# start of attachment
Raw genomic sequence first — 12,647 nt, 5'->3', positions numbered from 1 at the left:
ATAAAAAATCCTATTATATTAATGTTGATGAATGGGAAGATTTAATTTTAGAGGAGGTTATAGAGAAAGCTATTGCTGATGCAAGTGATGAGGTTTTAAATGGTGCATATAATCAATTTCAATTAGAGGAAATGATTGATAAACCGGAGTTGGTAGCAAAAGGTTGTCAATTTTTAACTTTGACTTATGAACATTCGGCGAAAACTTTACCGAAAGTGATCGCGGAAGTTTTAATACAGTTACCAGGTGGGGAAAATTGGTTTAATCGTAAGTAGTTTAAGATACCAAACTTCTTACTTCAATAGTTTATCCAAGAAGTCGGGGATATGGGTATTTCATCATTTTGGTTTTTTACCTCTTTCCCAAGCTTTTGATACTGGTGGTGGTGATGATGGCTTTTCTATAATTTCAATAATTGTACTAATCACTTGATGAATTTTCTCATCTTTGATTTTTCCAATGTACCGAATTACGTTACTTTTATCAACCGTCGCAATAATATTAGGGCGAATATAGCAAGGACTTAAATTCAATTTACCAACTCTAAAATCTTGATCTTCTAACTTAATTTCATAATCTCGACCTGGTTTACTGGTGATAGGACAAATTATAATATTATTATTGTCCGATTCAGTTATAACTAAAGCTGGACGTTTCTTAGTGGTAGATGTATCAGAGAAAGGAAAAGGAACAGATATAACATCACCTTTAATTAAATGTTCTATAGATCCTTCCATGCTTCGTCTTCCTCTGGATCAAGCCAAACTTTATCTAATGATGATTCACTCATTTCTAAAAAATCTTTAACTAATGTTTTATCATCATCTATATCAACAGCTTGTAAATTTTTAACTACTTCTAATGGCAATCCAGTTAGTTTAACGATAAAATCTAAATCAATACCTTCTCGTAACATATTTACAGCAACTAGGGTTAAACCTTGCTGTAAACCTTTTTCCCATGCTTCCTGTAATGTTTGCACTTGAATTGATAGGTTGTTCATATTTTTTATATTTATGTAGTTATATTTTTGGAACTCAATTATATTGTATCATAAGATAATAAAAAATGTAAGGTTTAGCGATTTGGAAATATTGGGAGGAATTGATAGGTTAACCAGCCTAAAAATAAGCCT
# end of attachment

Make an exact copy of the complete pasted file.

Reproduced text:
Raw genomic sequence first — 12,647 nt, 5'->3', positions numbered from 1 at the left:
ATAAAAAATCCTATTATATTAATGTTGATGAATGGGAAGATTTAATTTTAGAGGAGGTTATAGAGAAAGCTATTGCTGATGCAAGTGATGAGGTTTTAAATGGTGCATATAATCAATTTCAATTAGAGGAAATGATTGATAAACCGGAGTTGGTAGCAAAAGGTTGTCAATTTTTAACTTTGACTTATGAACATTCGGCGAAAACTTTACCGAAAGTGATCGCGGAAGTTTTAATACAGTTACCAGGTGGGGAAAATTGGTTTAATCGTAAGTAGTTTAAGATACCAAACTTCTTACTTCAATAGTTTATCCAAGAAGTCGGGGATATGGGTATTTCATCATTTTGGTTTTTTACCTCTTTCCCAAGCTTTTGATACTGGTGGTGGTGATGATGGCTTTTCTATAATTTCAATAATTGTACTAATCACTTGATGAATTTTCTCATCTTTGATTTTTCCAATGTACCGAATTACGTTACTTTTATCAACCGTCGCAATAATATTAGGGCGAATATAGCAAGGACTTAAATTCAATTTACCAACTCTAAAATCTTGATCTTCTAACTTAATTTCATAATCTCGACCTGGTTTACTGGTGATAGGACAAATTATAATATTATTATTGTCCGATTCAGTTATAACTAAAGCTGGACGTTTCTTAGTGGTAGATGTATCAGAGAAAGGAAAAGGAACAGATATAACATCACCTTTAATTAAATGTTCTATAGATCCTTCCATGCTTCGTCTTCCTCTGGATCAAGCCAAACTTTATCTAATGATGATTCACTCATTTCTAAAAAATCTTTAACTAATGTTTTATCATCATCTATATCAACAGCTTGTAAATTTTTAACTACTTCTAATGGCAATCCAGTTAGTTTAACGATAAAATCTAAATCAATACCTTCTCGTAACATATTTACAGCAACTAGGGTTAAACCTTGCTGTAAACCTTTTTCCCATGCTTCCTGTAATGTTTGCACTTGAATTGATAGGTTGTTCATATTTTTTATATTTATGTAGTTATATTTTTGGAACTCAATTATATTGTATCATAAGATAATAAAAAATGTAAGGTTTAGCGATTTGGAAATATTGGGAGGAATTGATAGGTTAACCAGCCTAAAAATAAGCCT